Westbound SR 96 near Mill Creek to close Aug. 10-15 for fish passage installation

Map of construction area.

If your travels take you near Mill Creek, note that all westbound lanes of State Route 96/128th Street Southeast will close and only one eastbound lane will remain open during the first phase of a series of closures beginning Thursday night, Aug. 10.

While the westbound lanes are closed, contractor crews working for the Washington State Department of Transportation will install a new culvert for the North Creek fish passage project northwest of Mill Creek. It will be the last of three full closures of westbound SR 96 for this work.

The first phase of the work, when the north half of SR 96 is closed and the first half of the new culvert is installed, begins at 7 p.m. Thursday, Aug. 10, and will last until approximately 1 a.m. Tuesday, Aug. 15. Contractor crews will then swap sides to install the south half of the culvert during the second phase of the closure. A single lane of SR 96 will remain open in each direction during this phase, which will wrap up by 4:30 a.m. Friday, Aug. 18.

First phase
Beginning at 7 p.m. Thursday, Aug. 10, until 1 a.m. Tuesday, Aug. 15, no westbound traffic will be allowed on SR 96 west of Elgin Way/Dumas Road through the work zone north of McCollum Park. Eastbound traffic will be reduced to one lane.

A 6.5-mile signed detour will lead people traveling on westbound SR 96 around the closure using southbound SR 527, westbound 164th Street Southeast and northbound Interstate 5. People should plan for additional travel time.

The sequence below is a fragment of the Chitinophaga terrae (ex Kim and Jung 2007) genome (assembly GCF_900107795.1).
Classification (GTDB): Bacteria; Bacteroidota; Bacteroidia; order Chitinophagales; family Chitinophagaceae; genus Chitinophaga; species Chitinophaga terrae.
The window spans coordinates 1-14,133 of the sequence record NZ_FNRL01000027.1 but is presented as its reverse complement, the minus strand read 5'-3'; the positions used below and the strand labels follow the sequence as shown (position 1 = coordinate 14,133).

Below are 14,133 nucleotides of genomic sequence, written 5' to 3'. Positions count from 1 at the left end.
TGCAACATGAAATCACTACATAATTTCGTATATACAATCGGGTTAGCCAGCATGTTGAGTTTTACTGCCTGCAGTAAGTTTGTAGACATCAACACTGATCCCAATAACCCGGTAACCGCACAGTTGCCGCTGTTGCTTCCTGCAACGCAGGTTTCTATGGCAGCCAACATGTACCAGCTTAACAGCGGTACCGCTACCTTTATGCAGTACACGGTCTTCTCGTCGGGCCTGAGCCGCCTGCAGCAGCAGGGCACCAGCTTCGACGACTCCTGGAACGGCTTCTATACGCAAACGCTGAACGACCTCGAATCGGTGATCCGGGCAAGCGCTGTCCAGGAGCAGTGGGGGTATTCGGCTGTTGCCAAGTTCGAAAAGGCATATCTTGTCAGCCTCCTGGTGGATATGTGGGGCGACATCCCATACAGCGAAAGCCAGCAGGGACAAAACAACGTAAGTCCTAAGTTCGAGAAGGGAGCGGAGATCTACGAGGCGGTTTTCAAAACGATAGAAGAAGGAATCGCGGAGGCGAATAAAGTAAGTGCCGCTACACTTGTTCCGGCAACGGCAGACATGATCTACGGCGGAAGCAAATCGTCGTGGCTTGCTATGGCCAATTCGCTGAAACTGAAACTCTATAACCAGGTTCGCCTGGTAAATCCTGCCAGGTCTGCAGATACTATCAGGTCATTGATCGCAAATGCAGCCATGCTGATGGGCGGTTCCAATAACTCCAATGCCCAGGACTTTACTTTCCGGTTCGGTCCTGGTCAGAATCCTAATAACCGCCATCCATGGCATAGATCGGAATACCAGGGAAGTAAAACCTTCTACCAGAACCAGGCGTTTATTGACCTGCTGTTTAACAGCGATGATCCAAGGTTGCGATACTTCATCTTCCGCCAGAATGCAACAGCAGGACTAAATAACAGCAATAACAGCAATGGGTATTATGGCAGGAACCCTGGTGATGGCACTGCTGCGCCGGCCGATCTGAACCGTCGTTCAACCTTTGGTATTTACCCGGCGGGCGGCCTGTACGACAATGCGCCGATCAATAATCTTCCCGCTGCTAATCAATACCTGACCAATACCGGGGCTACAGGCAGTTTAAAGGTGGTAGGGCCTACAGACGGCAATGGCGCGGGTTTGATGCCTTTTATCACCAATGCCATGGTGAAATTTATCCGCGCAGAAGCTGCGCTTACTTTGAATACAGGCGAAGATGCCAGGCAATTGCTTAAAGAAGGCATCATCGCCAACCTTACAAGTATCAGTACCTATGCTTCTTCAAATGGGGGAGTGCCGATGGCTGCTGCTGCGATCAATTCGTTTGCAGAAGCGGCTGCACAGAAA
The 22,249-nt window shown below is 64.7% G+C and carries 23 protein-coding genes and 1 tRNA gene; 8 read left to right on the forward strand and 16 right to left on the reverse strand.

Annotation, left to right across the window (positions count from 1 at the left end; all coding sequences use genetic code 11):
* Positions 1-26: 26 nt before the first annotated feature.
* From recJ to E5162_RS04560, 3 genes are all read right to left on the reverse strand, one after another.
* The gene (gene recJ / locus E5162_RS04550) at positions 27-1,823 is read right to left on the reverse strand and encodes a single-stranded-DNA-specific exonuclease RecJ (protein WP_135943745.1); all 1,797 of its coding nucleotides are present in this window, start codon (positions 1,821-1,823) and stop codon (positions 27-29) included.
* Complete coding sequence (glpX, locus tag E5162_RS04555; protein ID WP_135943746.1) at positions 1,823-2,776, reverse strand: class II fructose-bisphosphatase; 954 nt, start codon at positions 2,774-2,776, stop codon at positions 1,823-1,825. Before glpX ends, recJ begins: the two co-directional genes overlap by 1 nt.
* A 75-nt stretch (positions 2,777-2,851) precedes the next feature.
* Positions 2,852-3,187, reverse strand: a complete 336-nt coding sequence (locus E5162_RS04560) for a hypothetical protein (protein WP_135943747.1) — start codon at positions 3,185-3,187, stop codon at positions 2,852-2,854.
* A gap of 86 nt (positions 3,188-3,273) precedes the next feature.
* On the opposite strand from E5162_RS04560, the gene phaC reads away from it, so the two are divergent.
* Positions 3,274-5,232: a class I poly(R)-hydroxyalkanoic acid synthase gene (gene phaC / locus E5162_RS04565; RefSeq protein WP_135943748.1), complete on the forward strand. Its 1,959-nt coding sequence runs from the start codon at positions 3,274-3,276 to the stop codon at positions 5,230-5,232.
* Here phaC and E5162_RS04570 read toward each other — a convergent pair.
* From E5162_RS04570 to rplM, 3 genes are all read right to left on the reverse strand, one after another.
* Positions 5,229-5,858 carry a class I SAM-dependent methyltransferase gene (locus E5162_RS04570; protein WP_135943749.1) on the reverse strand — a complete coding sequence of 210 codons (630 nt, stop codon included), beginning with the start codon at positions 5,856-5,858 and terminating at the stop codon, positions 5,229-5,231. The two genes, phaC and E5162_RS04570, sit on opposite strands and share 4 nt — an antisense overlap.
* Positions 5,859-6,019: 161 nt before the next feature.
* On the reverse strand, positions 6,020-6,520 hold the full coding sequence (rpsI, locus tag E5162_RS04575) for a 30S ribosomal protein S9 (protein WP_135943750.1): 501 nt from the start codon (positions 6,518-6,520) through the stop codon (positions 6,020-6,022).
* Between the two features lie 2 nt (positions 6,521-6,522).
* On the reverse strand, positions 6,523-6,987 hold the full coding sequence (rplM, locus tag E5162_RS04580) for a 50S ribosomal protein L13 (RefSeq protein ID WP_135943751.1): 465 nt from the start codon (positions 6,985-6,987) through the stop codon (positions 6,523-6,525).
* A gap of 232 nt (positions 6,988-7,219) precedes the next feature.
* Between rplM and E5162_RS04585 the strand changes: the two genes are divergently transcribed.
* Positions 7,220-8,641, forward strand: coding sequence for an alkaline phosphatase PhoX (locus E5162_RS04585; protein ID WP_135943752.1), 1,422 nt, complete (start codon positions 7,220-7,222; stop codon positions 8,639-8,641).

Second phase
Beginning at approximately 1 a.m. Tuesday, Aug. 15, one westbound lane of SR 96 will reopen. One eastbound lane of SR 96 also will remain open and shift to the usual lefthand lane of westbound SR 96, while the center and usual eastbound lanes will close. People should continue to expect delays and seek alternate routes until work concludes at 4:30 a.m. Friday, Aug. 18.

During the closures, crews will install a 25-foot-wide concrete box culvert and build a natural creek bed, replacing a 36-inch pipe that prevents fish in North Creek from passing beneath SR 96. Once installed, the new fish passage will open almost 2.5 miles of additional habitat to native fish species, including Chinook, coho, steelhead, searun cutthroat and resident trout.



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